ISU advertising grads take home top honors in national competition

CATEGORIES: News, Students
Emily Belloma (left) and Mia Guion. Advoc8/Courtesy of Washington Media Scholars Foundation

Two recent Greenlee School graduates showcased their knowledge of political media planning in Washington, D.C.

Emily Belloma (’17 marketing, advertising) and Mia Guion (’17 advertising) won the 2017 Media Plan Case Competition, earning the National Excellence in Media Award from the Washington Media Scholars Foundation. Each also received a $5,000 scholarship.

The competition is the cornerstone of the foundation’s Media Scholars Program, which challenges students to apply their knowledge by developing public policy advertising campaigns.

After an initial qualifying round, 30 teams of semi-finalists were invited to participate in the program’s case competition. Of those, only six teams were selected to present their final media plans in person at the Newseum on June 8 and participate in a week of networking and educational opportunities at top advertising, media and broadcast firms in D.C.

This year, the case focused on the campaign of Herman Cain, a 2012 U.S. Republican Party presidential candidate. Competitors were asked to develop a media planning strategy if the early frontrunner had continued his campaign after it became engulfed in controversy and his poll numbers dropped.

Belloma and Guion focused their hypothetical $5 million budget and two-month time frame on tactics that would help Cain win the Iowa caucus and New Hampshire primary.

“Honestly, I think being in Iowa helped me prepare in general. A lot of people don’t understand how important the Iowa caucus is in the campaign, and I think the fact that we focused on the Iowa caucus made our plan stand out,” Belloma said.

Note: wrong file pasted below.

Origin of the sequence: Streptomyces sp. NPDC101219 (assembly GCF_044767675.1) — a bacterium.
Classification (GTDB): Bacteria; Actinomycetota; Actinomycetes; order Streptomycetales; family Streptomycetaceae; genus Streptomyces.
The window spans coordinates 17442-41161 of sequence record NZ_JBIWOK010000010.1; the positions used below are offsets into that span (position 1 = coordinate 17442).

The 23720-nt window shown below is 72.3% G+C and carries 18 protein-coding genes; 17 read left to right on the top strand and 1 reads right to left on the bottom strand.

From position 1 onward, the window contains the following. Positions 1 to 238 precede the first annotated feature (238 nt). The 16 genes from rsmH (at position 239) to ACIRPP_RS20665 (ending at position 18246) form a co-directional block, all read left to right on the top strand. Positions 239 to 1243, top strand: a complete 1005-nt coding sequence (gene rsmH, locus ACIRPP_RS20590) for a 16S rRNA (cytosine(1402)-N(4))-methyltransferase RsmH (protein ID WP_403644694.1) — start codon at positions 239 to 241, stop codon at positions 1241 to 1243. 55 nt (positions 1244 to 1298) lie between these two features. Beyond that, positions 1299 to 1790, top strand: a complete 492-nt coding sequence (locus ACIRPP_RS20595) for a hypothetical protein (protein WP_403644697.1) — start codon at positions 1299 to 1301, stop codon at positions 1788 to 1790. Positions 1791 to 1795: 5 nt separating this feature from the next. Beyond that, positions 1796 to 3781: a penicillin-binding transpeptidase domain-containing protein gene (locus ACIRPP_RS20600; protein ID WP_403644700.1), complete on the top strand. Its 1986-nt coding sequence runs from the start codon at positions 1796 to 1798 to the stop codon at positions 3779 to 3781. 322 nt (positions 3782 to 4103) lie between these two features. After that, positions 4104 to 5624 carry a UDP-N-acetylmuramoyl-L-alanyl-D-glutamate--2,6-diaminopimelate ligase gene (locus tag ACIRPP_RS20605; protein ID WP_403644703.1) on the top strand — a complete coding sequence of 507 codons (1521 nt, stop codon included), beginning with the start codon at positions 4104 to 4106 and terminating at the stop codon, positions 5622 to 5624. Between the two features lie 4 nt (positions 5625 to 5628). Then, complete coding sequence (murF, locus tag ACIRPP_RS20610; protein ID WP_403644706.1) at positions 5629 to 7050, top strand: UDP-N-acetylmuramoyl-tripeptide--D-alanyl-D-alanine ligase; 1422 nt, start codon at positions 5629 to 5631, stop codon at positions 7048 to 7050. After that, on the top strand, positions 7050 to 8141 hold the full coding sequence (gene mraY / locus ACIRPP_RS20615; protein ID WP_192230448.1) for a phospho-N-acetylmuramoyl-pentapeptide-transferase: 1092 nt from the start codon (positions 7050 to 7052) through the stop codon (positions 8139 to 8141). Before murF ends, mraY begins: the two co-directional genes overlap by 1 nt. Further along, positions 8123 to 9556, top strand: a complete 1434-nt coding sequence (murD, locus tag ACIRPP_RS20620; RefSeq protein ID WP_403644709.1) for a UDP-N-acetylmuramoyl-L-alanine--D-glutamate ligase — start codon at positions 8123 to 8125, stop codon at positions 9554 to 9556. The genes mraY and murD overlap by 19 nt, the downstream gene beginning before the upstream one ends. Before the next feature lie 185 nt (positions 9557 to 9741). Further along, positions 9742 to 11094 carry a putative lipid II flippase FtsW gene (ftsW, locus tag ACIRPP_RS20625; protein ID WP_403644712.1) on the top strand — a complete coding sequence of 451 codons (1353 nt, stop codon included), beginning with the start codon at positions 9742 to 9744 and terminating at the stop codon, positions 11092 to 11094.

In addition to paid media, Belloma and Guion addressed scheduling and appearances, social media efforts, a direct voter contact program, key messages and other public relations strategies.

“One of strengths of the plan was they went back and pulled as much data as they could for how people were using the Internet [in 2011 and 2012], which I thought demonstrated very substantial sophistication of maturity,” said Jay Newell, associate professor at the Greenlee School of Journalism and Communication.

Students from Brigham Young University-Idaho, DePaul University, Ithaca College, the University of South Carolina and Texas Wesleyan University also competed as finalists.

“We were all rooting for each other during the week,” Guion said. “Winning is incredible but the friendships and connections we made were really nice too. [Winning] was secondary to the experience that the Washington Media Scholars Foundation gave us.”

This year’s Media Scholars visited several organizations, including Axios, E.W. Scripps, Fox News, Google, i360, National Media, NBC, Politico and the Washington Post and capped the week with a networking reception attended by over 400 media industry professionals from around the country.

The Washington Media Scholars Foundation is a nonpartisan, nonprofit organization led by Robin D. Roberts that provides the opportunity for college students to gain firsthand knowledge of the public policy advertising field and to meet ­– and potentially work for – leaders in the media industry. It also provides scholarships to students pursuing careers in related fields.

Since the Media Scholars Program began in 2010, one other Iowa State team has made it to the finals and many have been semi-finalists. This year, another Iowa State team – Maxwell Mussell (‘17 marketing) and Natalie Rokes (‘17 marketing) – made the semi-finalist round.

Newell’s [Fall 2016 Media Planning](/2016/11/07/democracy-depends-on-bursting-the-filter-bubble/) class may have given Belloma and Guion a leg up because it was highly focused on political advertising leading up to the 2016 presidential election. However, he’s most proud that the students applied everything they had learned from Greenlee’s advertising curriculum.

“They did well because of the classes that they had in strategies and research and campaigns, as well as in media planning,” Newell said. “It was very much a schoolwide effort. Their successes reflect some of the successes that go into the program as a whole.”